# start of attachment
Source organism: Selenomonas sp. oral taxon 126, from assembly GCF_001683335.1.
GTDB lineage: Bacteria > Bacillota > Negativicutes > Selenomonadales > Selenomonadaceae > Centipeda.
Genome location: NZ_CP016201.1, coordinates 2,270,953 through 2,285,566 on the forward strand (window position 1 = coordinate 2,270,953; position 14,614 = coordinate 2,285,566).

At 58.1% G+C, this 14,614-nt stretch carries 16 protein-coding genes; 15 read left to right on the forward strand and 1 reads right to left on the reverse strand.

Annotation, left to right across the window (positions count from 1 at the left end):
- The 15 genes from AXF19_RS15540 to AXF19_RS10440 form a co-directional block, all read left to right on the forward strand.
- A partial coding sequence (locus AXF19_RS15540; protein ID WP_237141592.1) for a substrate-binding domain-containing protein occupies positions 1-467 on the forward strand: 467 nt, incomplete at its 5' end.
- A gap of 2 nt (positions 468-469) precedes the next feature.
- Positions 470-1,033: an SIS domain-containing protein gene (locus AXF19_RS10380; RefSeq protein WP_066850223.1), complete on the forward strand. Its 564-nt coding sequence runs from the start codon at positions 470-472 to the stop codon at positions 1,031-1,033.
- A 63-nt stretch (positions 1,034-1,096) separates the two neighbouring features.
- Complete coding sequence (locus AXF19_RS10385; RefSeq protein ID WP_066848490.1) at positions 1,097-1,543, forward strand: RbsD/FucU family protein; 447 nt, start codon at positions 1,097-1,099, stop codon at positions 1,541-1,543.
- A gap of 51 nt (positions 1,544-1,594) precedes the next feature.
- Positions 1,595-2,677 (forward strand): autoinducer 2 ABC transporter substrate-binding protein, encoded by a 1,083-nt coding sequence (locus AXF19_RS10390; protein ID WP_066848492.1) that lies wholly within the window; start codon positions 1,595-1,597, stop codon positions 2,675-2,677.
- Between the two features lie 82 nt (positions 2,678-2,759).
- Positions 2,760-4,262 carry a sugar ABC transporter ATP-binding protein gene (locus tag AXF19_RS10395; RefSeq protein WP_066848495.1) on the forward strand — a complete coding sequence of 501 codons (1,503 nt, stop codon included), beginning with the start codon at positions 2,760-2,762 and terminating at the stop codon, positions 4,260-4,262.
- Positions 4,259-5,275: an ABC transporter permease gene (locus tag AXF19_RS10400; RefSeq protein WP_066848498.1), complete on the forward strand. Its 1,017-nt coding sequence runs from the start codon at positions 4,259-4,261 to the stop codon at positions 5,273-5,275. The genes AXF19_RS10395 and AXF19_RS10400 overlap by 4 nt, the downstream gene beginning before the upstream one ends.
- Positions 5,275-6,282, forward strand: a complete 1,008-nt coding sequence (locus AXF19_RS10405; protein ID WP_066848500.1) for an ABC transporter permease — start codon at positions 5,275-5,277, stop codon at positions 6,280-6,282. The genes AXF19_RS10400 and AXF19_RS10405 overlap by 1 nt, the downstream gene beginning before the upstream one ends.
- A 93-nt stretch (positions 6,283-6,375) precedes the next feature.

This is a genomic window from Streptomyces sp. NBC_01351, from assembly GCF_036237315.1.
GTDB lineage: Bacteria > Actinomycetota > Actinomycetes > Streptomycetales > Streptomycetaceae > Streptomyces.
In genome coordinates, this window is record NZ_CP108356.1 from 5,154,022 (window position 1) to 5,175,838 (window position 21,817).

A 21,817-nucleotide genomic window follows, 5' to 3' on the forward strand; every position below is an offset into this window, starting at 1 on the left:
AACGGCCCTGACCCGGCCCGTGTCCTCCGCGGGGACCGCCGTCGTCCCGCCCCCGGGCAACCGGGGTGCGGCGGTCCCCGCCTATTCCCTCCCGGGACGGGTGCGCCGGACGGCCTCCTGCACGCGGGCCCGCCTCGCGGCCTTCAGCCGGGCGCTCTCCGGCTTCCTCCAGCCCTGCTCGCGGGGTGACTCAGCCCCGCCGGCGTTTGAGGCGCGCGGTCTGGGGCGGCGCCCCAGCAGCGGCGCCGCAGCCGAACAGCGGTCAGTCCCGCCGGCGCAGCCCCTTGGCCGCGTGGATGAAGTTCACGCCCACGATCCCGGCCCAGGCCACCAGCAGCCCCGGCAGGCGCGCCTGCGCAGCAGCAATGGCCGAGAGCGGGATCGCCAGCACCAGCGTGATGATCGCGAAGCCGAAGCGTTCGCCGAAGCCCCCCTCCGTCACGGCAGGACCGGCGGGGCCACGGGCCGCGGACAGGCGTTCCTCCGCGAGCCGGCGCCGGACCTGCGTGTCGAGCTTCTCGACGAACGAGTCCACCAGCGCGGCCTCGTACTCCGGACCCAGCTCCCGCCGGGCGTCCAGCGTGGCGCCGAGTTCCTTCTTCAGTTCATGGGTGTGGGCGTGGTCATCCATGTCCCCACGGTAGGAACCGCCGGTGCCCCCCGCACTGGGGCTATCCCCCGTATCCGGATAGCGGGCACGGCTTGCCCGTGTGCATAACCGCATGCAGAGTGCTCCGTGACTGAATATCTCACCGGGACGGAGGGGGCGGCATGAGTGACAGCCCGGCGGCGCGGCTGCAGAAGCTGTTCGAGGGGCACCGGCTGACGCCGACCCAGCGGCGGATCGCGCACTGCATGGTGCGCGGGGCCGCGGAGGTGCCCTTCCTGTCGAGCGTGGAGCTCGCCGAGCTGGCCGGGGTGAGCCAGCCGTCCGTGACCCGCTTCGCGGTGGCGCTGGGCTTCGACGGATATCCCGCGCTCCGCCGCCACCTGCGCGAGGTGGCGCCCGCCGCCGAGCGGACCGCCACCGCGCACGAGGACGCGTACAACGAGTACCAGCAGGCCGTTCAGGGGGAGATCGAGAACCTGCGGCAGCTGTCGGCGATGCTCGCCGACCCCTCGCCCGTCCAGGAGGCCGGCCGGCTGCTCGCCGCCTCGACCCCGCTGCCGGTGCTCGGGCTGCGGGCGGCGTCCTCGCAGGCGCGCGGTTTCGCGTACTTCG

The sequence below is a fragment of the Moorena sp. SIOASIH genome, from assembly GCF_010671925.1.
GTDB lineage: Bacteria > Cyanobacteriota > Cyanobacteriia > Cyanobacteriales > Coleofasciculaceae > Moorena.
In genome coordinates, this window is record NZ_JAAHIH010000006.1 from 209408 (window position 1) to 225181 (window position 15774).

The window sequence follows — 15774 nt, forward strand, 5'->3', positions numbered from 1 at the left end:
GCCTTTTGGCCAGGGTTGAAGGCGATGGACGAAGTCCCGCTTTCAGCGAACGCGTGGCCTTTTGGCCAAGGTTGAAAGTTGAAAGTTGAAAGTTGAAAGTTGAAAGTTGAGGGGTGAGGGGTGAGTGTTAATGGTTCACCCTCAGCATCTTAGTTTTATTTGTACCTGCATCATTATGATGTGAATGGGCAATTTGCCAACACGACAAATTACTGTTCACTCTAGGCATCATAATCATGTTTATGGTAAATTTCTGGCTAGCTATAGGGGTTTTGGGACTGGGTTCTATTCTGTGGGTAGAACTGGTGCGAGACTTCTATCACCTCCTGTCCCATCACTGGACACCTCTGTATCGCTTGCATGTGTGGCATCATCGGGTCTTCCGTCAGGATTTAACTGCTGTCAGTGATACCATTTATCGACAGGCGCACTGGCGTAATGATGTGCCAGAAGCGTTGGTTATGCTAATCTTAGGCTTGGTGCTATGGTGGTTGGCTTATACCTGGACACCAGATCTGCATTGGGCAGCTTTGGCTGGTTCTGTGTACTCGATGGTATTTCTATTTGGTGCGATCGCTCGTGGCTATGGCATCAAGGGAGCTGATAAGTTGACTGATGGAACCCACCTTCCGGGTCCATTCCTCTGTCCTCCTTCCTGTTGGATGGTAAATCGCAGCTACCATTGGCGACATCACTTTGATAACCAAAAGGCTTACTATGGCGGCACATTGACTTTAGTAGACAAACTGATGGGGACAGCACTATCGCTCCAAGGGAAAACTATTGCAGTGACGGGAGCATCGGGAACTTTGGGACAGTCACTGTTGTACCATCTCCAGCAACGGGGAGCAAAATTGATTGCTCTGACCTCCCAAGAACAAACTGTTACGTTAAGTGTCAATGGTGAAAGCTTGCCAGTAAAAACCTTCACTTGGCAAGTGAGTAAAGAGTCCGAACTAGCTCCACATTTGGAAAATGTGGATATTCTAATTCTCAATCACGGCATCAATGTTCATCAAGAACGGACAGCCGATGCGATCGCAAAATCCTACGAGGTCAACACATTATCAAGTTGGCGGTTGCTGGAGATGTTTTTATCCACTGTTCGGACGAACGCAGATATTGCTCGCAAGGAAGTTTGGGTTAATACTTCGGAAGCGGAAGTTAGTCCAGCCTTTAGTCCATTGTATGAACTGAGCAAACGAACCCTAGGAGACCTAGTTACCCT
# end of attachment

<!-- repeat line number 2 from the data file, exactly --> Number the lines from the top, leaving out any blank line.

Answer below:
GTDB lineage: Bacteria > Bacillota > Negativicutes > Selenomonadales > Selenomonadaceae > Centipeda.